Intellectual Theft

Published by the National Science Foundation, Office of Inspector General on 1995-09-25.

Below is a raw (and likely hideous) rendition of the original report. (PDF)

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NSF. brouht an allegation of misconduct in science to OIG's attention. He had received the allegation

proposals, he plagiarized ideas fiom them.

        The complainant told OIG that, prior to the subject's submission of his NSF proposal, she had
been to the subject's institution to present a seminar on her research and while there she had met with
him and discussed in detail her research program and plans and provided him with reprints and
preprints of her work. The complainant explained that she was aware at the time of the meeting that
the subject planned to initiate research in her area of study, and that he already had the necessary
laboratory equipment to do so. The complainant said that she probably, unintentionally, influenced the
subject's research project as a result of the meeting.

         At OIG's request, the complainant provided annotated copies of three of her proposals (the
NSF fbnded proposal, the ONR proposal, and the PRF proposal) with the alleged plagiarized ideas
from each cross-referenced to the subject's NSF proposal. OIG compared the complainant's three
annotated proposals and her declined NSF proposal with the subject's NSF proposal. We found that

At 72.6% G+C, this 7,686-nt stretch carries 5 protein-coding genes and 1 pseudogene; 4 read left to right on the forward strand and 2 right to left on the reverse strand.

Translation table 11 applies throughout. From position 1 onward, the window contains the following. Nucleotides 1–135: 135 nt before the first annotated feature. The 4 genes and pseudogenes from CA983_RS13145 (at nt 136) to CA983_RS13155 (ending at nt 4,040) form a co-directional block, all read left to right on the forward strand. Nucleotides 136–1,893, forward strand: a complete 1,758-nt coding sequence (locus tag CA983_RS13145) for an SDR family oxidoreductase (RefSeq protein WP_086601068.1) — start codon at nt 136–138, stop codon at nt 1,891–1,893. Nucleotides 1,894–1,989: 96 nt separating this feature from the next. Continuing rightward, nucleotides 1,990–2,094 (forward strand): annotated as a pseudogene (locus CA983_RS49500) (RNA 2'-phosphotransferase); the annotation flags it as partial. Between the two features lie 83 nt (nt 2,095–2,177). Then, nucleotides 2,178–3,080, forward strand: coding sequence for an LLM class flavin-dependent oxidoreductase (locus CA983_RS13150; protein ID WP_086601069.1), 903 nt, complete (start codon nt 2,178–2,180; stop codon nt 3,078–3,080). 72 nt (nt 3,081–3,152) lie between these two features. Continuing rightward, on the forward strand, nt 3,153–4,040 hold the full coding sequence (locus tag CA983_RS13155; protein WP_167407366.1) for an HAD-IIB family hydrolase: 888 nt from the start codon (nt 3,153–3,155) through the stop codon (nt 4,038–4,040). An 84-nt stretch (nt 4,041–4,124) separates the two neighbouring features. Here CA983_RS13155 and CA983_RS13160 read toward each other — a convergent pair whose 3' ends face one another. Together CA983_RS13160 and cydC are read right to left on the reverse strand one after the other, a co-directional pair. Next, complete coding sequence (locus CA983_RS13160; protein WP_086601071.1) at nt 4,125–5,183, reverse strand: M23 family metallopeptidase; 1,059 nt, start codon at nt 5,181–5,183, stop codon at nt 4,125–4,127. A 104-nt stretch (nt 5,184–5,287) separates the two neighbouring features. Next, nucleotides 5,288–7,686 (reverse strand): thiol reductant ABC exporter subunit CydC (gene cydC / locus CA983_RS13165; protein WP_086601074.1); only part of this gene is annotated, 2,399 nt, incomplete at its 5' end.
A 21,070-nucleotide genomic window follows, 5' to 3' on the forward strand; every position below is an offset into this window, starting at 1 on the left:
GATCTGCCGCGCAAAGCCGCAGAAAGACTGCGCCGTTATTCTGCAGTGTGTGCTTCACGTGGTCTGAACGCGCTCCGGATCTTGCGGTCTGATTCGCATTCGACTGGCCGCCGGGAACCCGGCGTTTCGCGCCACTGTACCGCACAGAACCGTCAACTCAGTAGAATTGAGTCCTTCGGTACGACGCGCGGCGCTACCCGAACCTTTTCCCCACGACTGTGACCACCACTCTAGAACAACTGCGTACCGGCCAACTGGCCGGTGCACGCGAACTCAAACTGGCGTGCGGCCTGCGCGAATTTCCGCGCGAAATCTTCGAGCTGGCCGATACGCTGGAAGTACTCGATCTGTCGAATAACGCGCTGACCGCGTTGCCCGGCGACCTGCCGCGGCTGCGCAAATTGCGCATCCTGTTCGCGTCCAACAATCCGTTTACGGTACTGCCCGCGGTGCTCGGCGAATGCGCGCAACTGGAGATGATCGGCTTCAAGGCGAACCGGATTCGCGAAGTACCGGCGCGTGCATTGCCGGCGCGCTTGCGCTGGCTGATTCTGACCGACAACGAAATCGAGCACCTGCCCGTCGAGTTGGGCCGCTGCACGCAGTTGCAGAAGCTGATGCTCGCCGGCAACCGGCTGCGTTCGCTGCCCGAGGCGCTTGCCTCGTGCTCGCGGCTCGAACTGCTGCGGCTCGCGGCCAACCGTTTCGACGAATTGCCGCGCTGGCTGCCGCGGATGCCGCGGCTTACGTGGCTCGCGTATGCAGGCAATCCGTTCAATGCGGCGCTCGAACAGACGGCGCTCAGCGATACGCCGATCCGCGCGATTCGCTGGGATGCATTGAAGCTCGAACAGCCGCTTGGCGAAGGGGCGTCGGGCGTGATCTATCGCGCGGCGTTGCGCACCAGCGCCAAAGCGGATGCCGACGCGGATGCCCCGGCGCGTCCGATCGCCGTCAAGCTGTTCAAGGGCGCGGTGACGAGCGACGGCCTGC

the subject's proposal contained two citations for articles written by the complainant and a sentence
describing the complainant's research work. We also noted that the subject's proposal contained
several approaches that were similar to those described in the complainant's proposals.

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        OIGtsexamination of NSF's proposal and award files showed that the subject had not reviewed
either of the complainant's NSF proposals. We learned that the complainant's PRF proposal had not
been reviewed by the subject. Further, OIG learned that the complainant's ONR proposal had not been
externally reviewed. The subject did not have access to any of the ideas in these four proposals
through the review process.

         OIG concluded that the subject had not reviewed the four proposals submitted by the
complainant. OIG could not exclude the possibiity that he could have obtained a publicly available
copy of her funded NSF proposal. However, OIG concluded that the complainant had contributed to
the subject's thoughts about the research project described in his NSF proposal when she shared
reprints, preprints and other information about her work with the subject. She knew he was pursuing
research in her area of study. Typically, scientists pursue their interests in diierent research areas via
discussions and meetings where information can be readily and easily shared, similar to what the subject
did in this case. Such exchanges are important and generally accepted as part of the advancement of
science. There was no evidence that the subject had developed ideas s i i a r to the complainant's by
methods other than those commonly accepted as part of the scientific process. OIG concluded that
there was no substance to the allegation of intellectual t . .

        This inquiry was closed and no further action will be taken.

cc:     StafTScientist, Deputy AIG-Oversight, AIG-Oversight, IG

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